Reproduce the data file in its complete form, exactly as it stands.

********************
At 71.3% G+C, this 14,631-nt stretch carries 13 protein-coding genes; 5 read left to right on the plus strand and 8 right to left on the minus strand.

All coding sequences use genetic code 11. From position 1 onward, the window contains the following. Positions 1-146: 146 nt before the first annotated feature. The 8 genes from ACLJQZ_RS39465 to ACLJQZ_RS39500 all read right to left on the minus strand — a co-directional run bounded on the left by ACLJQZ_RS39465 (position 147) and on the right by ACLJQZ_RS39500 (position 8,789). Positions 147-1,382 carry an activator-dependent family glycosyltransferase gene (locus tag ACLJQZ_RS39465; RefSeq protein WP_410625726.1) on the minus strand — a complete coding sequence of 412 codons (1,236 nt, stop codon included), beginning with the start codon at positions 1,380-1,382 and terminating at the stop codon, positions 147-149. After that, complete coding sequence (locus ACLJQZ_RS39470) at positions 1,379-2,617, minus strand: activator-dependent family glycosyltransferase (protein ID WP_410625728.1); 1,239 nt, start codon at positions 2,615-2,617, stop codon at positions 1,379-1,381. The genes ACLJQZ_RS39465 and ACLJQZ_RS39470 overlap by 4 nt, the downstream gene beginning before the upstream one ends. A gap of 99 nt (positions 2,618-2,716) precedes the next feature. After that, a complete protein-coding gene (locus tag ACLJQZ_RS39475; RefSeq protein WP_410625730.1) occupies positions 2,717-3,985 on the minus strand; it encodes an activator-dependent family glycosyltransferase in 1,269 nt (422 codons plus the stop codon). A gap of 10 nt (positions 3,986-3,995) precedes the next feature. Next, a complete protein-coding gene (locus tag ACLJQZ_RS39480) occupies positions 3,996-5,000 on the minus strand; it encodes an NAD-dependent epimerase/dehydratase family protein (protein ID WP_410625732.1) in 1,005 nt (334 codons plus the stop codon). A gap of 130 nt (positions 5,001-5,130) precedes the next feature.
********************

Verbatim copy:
At 71.3% G+C, this 14,631-nt stretch carries 13 protein-coding genes; 5 read left to right on the plus strand and 8 right to left on the minus strand.

All coding sequences use genetic code 11. From position 1 onward, the window contains the following. Positions 1-146: 146 nt before the first annotated feature. The 8 genes from ACLJQZ_RS39465 to ACLJQZ_RS39500 all read right to left on the minus strand — a co-directional run bounded on the left by ACLJQZ_RS39465 (position 147) and on the right by ACLJQZ_RS39500 (position 8,789). Positions 147-1,382 carry an activator-dependent family glycosyltransferase gene (locus tag ACLJQZ_RS39465; RefSeq protein WP_410625726.1) on the minus strand — a complete coding sequence of 412 codons (1,236 nt, stop codon included), beginning with the start codon at positions 1,380-1,382 and terminating at the stop codon, positions 147-149. After that, complete coding sequence (locus ACLJQZ_RS39470) at positions 1,379-2,617, minus strand: activator-dependent family glycosyltransferase (protein ID WP_410625728.1); 1,239 nt, start codon at positions 2,615-2,617, stop codon at positions 1,379-1,381. The genes ACLJQZ_RS39465 and ACLJQZ_RS39470 overlap by 4 nt, the downstream gene beginning before the upstream one ends. A gap of 99 nt (positions 2,618-2,716) precedes the next feature. After that, a complete protein-coding gene (locus tag ACLJQZ_RS39475; RefSeq protein WP_410625730.1) occupies positions 2,717-3,985 on the minus strand; it encodes an activator-dependent family glycosyltransferase in 1,269 nt (422 codons plus the stop codon). A gap of 10 nt (positions 3,986-3,995) precedes the next feature. Next, a complete protein-coding gene (locus tag ACLJQZ_RS39480) occupies positions 3,996-5,000 on the minus strand; it encodes an NAD-dependent epimerase/dehydratase family protein (protein ID WP_410625732.1) in 1,005 nt (334 codons plus the stop codon). A gap of 130 nt (positions 5,001-5,130) precedes the next feature.